Weekly Report: Water-baths and Peas

During the week of Jan. 26 – Jan 30, we had the opportunity to complete our next lab, with seeds of mung, barley, and of course, the historic pea; our training ground. We were charged with designing an experiment that would discover the rate of respiration of the germinating seeds, with glass marbles as the control. Changing either temperature, pressure, or volume, we could calculate the rate of change, and in AP Biology, it is well known that an unchanging dependent variable is as common as Mr. Kite giving us pathogenic E.coli to do a lab on, i.e, not common at all.

The original experiment involved peas placed in 4 different vials; in order to act as control, glass beads were used. This experiment measured the effect of temperature on the rate of respiration. We used two water baths, one at room temperature and another at 10 C. 25 germinating peas were put in one vial, and to match, the same volume of non germinating peas and glass marbles were put in another vial; this was repeated for the other bucket too. Respirometers, which measure respiration stopped off each vial, then each was partially submerged in the water. We discovered that temperature did have a significant effect on respiration rate, and next, we were charged to design our own experiment. My partner and I decided to change the peas to barley and maintain temperature as our independent variable. One thing I noticed about using barley was that it tends to be longer than peas, and based on some of the literature I have read, there may be a correlation between seed size and germination, but that’s another question for another day. I also discovered the scientific use of petroleum jelly to safeguard the stopping reputation of respirometers, and though our hands were forcibly moisturized, the experiment ran smoothly. The barley proved the relationship between temperature and respiration, with slightly higher results than the peas.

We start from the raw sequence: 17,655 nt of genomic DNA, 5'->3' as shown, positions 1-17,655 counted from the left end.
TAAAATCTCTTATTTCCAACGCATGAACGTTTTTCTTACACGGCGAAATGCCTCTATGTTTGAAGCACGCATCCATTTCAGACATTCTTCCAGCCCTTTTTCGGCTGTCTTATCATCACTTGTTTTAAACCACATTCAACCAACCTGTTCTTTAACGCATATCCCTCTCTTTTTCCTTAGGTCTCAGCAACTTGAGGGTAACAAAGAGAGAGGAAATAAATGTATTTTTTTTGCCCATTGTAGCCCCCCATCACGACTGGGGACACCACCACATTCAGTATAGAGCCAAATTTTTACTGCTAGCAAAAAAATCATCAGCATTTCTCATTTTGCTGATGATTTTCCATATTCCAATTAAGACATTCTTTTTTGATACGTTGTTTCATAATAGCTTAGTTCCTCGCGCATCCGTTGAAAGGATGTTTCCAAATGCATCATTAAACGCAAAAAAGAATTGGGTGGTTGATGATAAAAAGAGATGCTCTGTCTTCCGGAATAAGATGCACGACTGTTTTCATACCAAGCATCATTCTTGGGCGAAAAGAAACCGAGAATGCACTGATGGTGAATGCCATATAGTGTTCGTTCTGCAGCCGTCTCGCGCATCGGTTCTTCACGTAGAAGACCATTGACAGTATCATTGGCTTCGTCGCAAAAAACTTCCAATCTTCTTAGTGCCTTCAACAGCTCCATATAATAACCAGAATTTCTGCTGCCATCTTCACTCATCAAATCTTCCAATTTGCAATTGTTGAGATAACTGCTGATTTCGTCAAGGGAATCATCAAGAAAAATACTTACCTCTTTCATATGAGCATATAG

Application has been on our lists this year as the crucial component of everything we do. In the case of my experiment, I recognized the ramifications of cellular respiration on the crops that we consume, especially grain, which is a type of grass. It is a fruitless endeavor to regulate Mother Nature, but proper planting practices based on biological principles can mean the difference between the bread basket of the United States, and the barren wasteland of the same.


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